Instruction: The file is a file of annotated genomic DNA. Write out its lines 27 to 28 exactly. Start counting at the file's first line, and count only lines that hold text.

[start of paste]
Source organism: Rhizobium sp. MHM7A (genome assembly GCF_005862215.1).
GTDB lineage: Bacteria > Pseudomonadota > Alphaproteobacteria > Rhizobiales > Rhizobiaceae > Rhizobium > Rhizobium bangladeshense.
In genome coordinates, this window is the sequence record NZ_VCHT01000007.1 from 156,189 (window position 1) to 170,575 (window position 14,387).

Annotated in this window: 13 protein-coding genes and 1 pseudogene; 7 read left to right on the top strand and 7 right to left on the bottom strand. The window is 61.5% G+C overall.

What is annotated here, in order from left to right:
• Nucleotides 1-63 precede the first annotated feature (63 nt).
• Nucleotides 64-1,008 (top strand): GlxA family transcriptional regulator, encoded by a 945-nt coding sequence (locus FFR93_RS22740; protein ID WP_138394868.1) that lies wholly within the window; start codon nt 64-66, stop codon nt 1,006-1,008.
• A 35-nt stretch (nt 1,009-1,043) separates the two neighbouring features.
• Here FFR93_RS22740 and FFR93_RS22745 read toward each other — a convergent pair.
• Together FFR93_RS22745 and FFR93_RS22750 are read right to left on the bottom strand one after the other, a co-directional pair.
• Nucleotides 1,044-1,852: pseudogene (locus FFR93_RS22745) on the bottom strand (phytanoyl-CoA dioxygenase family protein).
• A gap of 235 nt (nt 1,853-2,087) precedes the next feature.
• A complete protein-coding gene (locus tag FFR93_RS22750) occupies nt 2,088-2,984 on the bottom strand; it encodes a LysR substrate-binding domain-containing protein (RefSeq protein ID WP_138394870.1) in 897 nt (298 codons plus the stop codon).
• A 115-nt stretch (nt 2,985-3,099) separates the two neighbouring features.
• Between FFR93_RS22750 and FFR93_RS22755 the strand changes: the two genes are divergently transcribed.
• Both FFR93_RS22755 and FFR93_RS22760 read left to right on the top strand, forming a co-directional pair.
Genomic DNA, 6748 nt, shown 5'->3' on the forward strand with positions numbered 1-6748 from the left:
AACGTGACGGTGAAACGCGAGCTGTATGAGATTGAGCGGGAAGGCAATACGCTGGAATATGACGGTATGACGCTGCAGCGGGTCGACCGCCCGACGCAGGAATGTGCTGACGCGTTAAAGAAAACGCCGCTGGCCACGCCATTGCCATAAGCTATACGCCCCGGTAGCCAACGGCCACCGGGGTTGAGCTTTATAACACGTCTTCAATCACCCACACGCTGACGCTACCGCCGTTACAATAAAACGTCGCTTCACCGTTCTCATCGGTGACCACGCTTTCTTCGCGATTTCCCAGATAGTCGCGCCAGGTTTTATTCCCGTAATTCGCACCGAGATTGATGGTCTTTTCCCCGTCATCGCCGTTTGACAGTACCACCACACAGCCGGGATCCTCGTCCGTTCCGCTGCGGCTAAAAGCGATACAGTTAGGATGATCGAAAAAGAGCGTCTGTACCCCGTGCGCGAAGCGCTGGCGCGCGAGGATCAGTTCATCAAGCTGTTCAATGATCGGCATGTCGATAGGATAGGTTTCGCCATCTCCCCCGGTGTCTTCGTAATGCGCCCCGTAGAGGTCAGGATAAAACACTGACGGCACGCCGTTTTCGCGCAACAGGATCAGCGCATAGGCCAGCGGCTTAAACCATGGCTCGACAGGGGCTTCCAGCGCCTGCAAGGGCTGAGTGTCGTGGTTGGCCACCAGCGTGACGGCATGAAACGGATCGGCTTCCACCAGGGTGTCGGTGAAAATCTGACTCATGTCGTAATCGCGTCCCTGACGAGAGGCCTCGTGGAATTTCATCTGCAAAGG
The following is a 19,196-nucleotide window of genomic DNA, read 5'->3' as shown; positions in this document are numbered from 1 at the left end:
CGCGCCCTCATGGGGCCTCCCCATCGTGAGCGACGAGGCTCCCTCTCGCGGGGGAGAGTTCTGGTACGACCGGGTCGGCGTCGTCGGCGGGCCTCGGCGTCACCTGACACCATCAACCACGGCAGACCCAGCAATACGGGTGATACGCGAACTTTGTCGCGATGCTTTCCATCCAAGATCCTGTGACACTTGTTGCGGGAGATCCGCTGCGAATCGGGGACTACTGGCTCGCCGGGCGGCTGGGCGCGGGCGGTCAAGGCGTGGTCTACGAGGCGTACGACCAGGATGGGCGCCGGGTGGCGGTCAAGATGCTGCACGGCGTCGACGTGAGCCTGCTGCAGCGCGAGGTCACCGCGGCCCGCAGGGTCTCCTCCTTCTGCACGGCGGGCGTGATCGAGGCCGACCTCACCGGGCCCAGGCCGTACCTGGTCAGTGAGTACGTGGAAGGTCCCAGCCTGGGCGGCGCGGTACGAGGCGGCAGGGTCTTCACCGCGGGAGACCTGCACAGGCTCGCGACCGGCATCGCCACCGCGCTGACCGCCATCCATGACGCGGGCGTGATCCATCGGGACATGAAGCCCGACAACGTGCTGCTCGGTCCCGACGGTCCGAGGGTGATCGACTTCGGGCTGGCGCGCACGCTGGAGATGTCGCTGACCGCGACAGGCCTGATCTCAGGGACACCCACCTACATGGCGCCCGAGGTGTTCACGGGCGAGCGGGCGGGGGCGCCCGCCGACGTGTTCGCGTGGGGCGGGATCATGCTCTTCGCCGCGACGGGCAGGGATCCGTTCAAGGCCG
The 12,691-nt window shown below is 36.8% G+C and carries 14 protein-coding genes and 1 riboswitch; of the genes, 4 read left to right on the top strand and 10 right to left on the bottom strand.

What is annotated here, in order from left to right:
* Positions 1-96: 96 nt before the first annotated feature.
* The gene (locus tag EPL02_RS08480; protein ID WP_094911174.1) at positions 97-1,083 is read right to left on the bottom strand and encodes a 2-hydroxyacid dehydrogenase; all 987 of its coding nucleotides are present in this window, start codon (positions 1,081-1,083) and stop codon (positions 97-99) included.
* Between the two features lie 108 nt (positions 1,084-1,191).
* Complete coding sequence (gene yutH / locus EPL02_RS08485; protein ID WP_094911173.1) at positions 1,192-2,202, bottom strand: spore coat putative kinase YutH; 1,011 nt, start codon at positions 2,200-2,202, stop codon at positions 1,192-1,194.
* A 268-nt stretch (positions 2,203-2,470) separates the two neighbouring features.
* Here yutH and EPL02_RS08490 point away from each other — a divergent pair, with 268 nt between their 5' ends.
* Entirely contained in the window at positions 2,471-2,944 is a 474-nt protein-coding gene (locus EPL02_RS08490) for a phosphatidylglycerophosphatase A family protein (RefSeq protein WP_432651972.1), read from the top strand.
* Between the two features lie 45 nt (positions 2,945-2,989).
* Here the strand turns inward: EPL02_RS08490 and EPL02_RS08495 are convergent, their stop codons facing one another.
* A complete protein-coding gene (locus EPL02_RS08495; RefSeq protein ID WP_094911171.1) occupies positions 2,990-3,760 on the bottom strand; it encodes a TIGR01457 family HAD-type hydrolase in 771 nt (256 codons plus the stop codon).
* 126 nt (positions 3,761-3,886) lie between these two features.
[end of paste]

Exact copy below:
* A 268-nt stretch (positions 2,203-2,470) separates the two neighbouring features.
* Here yutH and EPL02_RS08490 point away from each other — a divergent pair, with 268 nt between their 5' ends.